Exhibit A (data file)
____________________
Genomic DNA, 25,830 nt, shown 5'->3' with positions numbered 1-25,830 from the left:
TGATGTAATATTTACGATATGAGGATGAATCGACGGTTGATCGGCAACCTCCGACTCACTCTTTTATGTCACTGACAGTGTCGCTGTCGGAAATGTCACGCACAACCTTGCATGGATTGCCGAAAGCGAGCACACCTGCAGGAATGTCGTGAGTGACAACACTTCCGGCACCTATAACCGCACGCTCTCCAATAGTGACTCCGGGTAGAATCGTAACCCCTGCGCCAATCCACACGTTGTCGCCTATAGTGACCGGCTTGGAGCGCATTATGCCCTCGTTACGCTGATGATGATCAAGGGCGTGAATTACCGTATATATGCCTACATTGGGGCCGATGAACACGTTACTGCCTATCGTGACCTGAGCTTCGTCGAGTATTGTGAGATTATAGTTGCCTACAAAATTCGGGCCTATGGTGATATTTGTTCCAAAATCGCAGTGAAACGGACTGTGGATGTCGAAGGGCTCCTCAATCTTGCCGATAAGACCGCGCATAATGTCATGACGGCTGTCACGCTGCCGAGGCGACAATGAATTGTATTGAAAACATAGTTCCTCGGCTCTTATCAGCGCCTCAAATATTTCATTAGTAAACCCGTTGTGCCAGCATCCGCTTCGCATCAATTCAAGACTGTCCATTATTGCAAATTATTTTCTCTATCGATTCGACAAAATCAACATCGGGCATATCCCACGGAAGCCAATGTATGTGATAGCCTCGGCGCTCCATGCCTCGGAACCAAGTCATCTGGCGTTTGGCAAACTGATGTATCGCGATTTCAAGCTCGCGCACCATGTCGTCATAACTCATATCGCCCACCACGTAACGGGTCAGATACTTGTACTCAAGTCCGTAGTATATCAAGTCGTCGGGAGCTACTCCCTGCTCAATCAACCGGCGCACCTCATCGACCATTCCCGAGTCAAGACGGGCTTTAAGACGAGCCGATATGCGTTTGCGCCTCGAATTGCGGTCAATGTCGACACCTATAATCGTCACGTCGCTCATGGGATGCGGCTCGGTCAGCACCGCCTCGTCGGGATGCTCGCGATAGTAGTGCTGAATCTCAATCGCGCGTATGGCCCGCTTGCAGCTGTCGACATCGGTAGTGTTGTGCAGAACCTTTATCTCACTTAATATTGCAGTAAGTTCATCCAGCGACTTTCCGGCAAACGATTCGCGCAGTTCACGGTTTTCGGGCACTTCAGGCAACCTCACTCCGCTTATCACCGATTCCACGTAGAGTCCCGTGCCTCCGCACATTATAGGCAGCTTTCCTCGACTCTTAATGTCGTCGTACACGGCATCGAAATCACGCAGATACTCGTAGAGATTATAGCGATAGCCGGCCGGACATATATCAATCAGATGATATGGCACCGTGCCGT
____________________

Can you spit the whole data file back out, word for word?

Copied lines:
Genomic DNA, 25,830 nt, shown 5'->3' with positions numbered 1-25,830 from the left:
TGATGTAATATTTACGATATGAGGATGAATCGACGGTTGATCGGCAACCTCCGACTCACTCTTTTATGTCACTGACAGTGTCGCTGTCGGAAATGTCACGCACAACCTTGCATGGATTGCCGAAAGCGAGCACACCTGCAGGAATGTCGTGAGTGACAACACTTCCGGCACCTATAACCGCACGCTCTCCAATAGTGACTCCGGGTAGAATCGTAACCCCTGCGCCAATCCACACGTTGTCGCCTATAGTGACCGGCTTGGAGCGCATTATGCCCTCGTTACGCTGATGATGATCAAGGGCGTGAATTACCGTATATATGCCTACATTGGGGCCGATGAACACGTTACTGCCTATCGTGACCTGAGCTTCGTCGAGTATTGTGAGATTATAGTTGCCTACAAAATTCGGGCCTATGGTGATATTTGTTCCAAAATCGCAGTGAAACGGACTGTGGATGTCGAAGGGCTCCTCAATCTTGCCGATAAGACCGCGCATAATGTCATGACGGCTGTCACGCTGCCGAGGCGACAATGAATTGTATTGAAAACATAGTTCCTCGGCTCTTATCAGCGCCTCAAATATTTCATTAGTAAACCCGTTGTGCCAGCATCCGCTTCGCATCAATTCAAGACTGTCCATTATTGCAAATTATTTTCTCTATCGATTCGACAAAATCAACATCGGGCATATCCCACGGAAGCCAATGTATGTGATAGCCTCGGCGCTCCATGCCTCGGAACCAAGTCATCTGGCGTTTGGCAAACTGATGTATCGCGATTTCAAGCTCGCGCACCATGTCGTCATAACTCATATCGCCCACCACGTAACGGGTCAGATACTTGTACTCAAGTCCGTAGTATATCAAGTCGTCGGGAGCTACTCCCTGCTCAATCAACCGGCGCACCTCATCGACCATTCCCGAGTCAAGACGGGCTTTAAGACGAGCCGATATGCGTTTGCGCCTCGAATTGCGGTCAATGTCGACACCTATAATCGTCACGTCGCTCATGGGATGCGGCTCGGTCAGCACCGCCTCGTCGGGATGCTCGCGATAGTAGTGCTGAATCTCAATCGCGCGTATGGCCCGCTTGCAGCTGTCGACATCGGTAGTGTTGTGCAGAACCTTTATCTCACTTAATATTGCAGTAAGTTCATCCAGCGACTTTCCGGCAAACGATTCGCGCAGTTCACGGTTTTCGGGCACTTCAGGCAACCTCACTCCGCTTATCACCGATTCCACGTAGAGTCCCGTGCCTCCGCACATTATAGGCAGCTTTCCTCGACTCTTAATGTCGTCGTACACGGCATCGAAATCACGCAGATACTCGTAGAGATTATAGCGATAGCCGGCCGGACATATATCAATCAGATGATATGGCACCGTGCCGT